stantly by one's self, to gain even a faint
idea of the difficulty of the art of singing, of
managing the voice, and even of one's own


organs and mistakes, which are one's second
self. The phenomenon of the voice is an
elaborate complication of manifold functions
which are united in an extremely limited
space, to produce a single tone; functions
which can only be heard, scarcely felt — in-
deed, should be felt as little as possible.
Thus, in spite of ourselves, we can only
come back again to the point from which
we started, as in an eddy, repeating the
explanations of the single functions, and re-
lating them to each other.

Since in singing we sense none of the
various activities of the cartilage, muscles,
ligaments, and tendons that belong to the
vocal apparatus, feel them only in their co-
operation, and can judge of the correctness
of their workings only through the ear, it
would be absurd to think of them while
singing. We are compelled, in spite of
scientific knowledge, to direct our attention
while practising, to the sensations of the
voice, which are the only ones we can become


aware of, — sensations which are confined to
the very palpable functions of the organs of
breathing, the position of the larynx, of the
tongue, and of the palate, and finally, to the
sensation of the resonance of the head cavi-
ties. The perfect tone results from the com-
bined operations of all these functions, the
sensations of which I undertake to explain,
and the control of which the ear alone can

This is the reason why it is so important
to learn to hear one's self, and to sing in
such a way that one can always so hear.

Even in the greatest stress of emotion the
power of self-control must never be lost; you
must never allow yourself to sing in a
slovenly, that is, in a heedless, way, or to
exceed your powers, or even to reach their
extreme limit. That would be synonymous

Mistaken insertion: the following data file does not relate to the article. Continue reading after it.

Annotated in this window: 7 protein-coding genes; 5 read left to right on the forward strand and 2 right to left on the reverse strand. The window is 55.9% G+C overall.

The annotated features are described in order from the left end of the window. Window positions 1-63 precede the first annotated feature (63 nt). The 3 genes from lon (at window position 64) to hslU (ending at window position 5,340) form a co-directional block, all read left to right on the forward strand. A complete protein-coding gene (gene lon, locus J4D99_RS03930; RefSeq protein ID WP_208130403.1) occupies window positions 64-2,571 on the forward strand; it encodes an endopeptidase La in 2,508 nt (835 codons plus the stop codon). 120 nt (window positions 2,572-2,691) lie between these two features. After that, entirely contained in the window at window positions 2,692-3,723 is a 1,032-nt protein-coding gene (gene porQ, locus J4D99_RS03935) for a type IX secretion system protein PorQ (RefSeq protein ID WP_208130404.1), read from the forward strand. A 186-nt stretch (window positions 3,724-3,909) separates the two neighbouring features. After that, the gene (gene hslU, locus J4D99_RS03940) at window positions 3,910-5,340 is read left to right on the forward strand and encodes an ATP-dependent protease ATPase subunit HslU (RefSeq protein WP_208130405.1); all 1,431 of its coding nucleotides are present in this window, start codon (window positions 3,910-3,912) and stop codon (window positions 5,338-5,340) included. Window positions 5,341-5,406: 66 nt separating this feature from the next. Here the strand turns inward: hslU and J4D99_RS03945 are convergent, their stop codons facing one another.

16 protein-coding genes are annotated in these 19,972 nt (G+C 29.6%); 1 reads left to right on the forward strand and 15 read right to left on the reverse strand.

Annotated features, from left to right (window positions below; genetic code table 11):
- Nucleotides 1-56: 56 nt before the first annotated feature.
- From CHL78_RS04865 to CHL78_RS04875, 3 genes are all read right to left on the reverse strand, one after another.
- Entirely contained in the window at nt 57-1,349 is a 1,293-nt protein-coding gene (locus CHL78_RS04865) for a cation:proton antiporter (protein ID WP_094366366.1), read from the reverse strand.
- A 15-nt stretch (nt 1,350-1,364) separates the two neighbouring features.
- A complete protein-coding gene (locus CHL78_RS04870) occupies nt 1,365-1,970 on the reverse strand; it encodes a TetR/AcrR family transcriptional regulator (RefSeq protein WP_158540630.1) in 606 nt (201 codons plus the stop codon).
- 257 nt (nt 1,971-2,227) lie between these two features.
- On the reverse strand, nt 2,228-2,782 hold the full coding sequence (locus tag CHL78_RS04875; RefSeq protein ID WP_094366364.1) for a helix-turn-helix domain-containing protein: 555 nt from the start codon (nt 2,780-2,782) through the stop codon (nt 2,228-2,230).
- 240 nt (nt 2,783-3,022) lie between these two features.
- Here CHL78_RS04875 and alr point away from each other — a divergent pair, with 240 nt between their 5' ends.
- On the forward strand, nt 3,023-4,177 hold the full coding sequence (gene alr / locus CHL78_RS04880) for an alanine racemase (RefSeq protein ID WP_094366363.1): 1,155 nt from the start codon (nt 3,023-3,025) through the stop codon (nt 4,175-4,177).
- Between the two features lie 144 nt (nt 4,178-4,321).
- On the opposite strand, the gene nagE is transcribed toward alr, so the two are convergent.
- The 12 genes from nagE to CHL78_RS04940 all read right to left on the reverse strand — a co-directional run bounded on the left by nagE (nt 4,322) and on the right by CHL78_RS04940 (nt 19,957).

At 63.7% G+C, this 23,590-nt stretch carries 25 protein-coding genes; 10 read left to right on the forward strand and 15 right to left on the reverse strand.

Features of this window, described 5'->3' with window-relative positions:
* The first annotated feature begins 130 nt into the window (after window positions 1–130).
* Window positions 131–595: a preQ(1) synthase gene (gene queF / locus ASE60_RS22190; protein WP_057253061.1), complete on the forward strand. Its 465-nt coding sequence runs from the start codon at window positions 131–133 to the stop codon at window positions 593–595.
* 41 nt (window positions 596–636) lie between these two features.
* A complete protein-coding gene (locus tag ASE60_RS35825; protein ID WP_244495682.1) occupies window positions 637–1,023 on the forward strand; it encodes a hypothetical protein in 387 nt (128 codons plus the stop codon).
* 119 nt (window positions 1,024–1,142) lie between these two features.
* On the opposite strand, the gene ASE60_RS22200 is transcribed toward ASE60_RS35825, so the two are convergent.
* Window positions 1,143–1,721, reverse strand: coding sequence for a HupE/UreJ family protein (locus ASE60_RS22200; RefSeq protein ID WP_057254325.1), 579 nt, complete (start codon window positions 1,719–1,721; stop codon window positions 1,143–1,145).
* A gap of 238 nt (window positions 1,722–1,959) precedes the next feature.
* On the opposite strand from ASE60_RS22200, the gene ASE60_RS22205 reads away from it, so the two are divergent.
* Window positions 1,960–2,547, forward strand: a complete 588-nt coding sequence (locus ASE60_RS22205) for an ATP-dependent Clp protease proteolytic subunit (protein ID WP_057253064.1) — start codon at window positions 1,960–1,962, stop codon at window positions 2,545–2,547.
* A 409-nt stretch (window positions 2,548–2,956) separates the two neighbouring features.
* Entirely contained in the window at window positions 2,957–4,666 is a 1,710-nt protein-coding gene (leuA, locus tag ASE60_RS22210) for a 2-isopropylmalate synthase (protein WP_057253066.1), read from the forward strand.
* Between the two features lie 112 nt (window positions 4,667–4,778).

with roughness, which should be excluded
from every art, especially in the art of song.
The listener must gain a pleasing impres-
sion from every tone, every expression of


the singer; much more may be given if de-

Strength must not be confounded with
roughness; and the two must not go hand
in hand together. Phenomenal beings may
perhaps be permitted to go beyond the
strength of others; but to the others this
must remain forbidden. It cannot become
a regular practice, and is best limited to
the single phenomenon. We should other-
wise soon reach the point of crudest realism,
from which at best we are not far removed.
Roughness will never attain artistic justifica-
tion, not even in the case of the greatest
individual singers, because it is an offence.

The public should witness from interpreta-
tive art only what is good and noble on
which to form its taste; there should be
nothing crude or commonplace put before
it, which it might consider itself justified
in taking as an example.

Of the breath sensation I have already
spoken at length. I must add that it is


often very desirable in singing to breathe
through the nose with the mouth closed;
although when this is done, the raising of
the palate becomes less certain, as it happens
somewhat later than when the breath is
taken with the mouth open. It has, how-
ever, this disadvantage, that neither cold air
nor dust is drawn into the larynx and air
passages. I take pleasure in doing it very
often. At all events, the singer should often
avail himself of it.

We feel the larynx when the epiglottis
springs up (" stroke of the glottis," if the
tone is taken from below upward). We can
judge whether the epiglottis springs up quickly
enough if the breath comes out in a full
enough stream to give the tone the neces-
sary resonance. The low position of the
larynx can easily be secured by pronouncing
the vowel oo; the high, by pronouncing the
vowel et. Often merely thinking of one or
the other is enough to put the larynx, tongue,
and palate in the right relations to each


other. Whenever I sing in a high vocal
range, I can plainly feel the larynx rise and
take a diagonal position. (See plate.)

The movement is, of course, very slight.
Yet I have the feeling in my throat as if
everything in it was stretching. I feel the
pliability of my organs plainly as soon as I
sing higher.